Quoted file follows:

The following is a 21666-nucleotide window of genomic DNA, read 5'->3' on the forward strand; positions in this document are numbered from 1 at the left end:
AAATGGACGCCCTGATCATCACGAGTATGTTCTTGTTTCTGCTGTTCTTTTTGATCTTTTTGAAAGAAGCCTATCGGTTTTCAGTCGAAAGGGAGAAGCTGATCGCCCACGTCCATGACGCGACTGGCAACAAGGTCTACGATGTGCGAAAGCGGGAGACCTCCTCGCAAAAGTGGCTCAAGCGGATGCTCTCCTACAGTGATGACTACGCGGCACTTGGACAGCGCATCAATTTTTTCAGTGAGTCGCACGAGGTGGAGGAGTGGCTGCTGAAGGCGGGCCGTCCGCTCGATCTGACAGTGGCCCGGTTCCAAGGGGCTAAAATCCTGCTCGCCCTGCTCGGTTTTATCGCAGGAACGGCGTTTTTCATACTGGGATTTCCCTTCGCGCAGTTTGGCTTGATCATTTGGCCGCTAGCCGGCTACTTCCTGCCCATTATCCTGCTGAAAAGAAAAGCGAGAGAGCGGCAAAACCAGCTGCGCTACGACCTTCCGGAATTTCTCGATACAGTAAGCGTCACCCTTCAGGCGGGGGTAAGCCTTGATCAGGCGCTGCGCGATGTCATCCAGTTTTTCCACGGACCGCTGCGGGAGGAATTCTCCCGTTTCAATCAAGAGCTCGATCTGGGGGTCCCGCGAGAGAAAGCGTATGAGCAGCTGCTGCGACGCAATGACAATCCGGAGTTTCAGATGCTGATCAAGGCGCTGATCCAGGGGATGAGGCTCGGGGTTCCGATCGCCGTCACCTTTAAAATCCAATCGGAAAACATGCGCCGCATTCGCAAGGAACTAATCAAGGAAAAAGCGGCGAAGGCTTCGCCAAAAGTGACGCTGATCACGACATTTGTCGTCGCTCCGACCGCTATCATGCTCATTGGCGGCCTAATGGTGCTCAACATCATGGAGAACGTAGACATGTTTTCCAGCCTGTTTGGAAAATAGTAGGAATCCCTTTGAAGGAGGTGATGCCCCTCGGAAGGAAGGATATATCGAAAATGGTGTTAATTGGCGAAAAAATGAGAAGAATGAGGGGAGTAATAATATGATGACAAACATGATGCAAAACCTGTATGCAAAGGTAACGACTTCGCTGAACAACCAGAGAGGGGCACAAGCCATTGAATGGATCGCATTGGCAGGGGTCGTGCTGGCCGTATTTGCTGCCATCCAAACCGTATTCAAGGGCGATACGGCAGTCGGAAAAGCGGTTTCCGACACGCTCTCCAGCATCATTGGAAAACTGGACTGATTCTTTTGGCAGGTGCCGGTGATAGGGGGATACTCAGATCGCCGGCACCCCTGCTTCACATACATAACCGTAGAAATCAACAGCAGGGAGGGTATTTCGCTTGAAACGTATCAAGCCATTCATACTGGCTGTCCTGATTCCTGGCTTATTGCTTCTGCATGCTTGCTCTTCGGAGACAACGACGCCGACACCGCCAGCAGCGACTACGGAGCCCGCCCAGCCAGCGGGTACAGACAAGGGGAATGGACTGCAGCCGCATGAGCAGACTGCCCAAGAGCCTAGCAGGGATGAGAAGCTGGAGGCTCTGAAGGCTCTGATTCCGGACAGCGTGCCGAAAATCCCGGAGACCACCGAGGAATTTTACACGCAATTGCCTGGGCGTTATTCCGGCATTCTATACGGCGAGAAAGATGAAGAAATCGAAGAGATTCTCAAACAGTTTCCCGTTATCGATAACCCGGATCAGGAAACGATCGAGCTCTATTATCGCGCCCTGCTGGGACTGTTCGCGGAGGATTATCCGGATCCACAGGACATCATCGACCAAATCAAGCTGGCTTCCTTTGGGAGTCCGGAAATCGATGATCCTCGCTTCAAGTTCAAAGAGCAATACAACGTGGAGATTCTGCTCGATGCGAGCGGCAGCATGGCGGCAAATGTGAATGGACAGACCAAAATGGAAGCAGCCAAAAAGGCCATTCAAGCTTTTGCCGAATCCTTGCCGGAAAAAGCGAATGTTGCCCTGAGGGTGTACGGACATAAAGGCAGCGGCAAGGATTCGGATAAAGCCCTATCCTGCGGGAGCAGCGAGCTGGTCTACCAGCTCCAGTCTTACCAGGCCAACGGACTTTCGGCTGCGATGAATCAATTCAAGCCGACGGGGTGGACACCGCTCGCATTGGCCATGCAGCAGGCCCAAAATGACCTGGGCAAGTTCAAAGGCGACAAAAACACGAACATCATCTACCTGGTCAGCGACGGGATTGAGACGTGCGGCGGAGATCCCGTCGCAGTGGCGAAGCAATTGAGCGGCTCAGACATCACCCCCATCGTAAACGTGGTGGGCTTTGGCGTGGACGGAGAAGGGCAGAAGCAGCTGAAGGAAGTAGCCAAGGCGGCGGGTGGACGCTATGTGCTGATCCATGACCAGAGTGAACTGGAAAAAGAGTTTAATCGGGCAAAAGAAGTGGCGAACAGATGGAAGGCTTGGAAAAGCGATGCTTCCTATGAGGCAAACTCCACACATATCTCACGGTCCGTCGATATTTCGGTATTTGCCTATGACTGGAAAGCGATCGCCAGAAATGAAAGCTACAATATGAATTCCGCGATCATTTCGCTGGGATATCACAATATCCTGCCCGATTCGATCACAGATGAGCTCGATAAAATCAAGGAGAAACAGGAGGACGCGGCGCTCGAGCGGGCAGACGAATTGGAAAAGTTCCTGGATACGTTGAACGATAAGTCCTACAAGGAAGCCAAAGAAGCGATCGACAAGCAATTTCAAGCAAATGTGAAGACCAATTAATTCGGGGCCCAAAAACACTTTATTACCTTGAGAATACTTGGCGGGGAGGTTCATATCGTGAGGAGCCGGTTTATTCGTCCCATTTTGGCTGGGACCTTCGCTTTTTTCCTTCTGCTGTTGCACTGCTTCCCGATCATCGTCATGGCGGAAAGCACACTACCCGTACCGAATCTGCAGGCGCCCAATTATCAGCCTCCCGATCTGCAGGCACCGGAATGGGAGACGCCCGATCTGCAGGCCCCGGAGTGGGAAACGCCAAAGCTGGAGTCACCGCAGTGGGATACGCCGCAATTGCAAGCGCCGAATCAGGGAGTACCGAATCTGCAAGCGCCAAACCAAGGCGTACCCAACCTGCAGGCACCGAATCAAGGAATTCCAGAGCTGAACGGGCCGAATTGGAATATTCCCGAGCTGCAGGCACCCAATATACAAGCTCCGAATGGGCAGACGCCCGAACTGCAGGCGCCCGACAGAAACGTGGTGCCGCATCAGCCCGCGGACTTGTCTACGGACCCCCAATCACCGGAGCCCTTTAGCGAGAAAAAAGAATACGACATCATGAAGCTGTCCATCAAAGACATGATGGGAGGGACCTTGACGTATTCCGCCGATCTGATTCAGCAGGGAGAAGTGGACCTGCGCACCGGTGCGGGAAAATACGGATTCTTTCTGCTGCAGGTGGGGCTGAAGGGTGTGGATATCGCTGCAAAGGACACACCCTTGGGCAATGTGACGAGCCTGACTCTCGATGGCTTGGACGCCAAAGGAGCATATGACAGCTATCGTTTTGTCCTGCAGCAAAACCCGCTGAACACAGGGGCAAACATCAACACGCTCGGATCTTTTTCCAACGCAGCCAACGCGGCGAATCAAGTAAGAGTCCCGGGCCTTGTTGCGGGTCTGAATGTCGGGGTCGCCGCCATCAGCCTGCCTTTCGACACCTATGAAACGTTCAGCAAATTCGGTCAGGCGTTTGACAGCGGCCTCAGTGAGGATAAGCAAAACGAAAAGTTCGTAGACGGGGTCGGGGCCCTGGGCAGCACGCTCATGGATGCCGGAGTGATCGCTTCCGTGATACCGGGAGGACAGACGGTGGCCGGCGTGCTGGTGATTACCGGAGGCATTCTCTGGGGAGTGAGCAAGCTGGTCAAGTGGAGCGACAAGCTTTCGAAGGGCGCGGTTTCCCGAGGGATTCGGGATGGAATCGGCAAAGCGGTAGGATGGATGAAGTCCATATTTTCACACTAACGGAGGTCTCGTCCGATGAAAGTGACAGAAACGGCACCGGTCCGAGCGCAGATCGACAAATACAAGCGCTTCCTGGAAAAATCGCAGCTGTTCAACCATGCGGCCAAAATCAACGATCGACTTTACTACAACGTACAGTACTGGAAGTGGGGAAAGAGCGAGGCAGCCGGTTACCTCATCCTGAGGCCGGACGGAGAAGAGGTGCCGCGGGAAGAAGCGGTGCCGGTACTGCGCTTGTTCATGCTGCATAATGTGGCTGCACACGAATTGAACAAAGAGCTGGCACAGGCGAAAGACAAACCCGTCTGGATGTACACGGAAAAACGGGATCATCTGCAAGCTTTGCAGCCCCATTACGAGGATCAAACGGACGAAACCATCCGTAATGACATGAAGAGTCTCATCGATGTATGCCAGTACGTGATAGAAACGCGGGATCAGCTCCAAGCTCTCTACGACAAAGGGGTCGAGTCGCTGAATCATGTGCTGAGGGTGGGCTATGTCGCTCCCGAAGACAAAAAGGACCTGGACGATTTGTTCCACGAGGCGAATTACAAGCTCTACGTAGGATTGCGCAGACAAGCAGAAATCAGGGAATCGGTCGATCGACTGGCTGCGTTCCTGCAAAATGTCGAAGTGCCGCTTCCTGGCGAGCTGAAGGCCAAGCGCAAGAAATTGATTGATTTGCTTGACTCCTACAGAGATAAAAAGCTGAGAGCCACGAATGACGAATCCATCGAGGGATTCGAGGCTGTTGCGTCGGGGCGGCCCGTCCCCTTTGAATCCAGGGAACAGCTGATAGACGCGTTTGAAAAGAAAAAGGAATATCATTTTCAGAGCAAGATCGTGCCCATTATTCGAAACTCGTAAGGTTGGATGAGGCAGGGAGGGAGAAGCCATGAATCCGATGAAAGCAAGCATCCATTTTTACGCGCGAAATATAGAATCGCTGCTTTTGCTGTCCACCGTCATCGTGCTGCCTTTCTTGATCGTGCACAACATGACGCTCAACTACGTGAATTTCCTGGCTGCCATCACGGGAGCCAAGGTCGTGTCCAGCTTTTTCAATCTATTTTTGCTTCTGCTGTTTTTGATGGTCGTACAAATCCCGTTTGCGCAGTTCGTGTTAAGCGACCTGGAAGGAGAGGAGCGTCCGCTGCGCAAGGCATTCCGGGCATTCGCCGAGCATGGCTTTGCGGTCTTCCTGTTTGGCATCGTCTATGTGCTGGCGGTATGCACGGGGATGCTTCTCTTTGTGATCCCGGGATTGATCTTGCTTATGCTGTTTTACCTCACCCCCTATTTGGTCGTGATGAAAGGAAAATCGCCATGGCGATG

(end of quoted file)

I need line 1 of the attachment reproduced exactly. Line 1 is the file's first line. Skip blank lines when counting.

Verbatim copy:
The following is a 21666-nucleotide window of genomic DNA, read 5'->3' on the forward strand; positions in this document are numbered from 1 at the left end: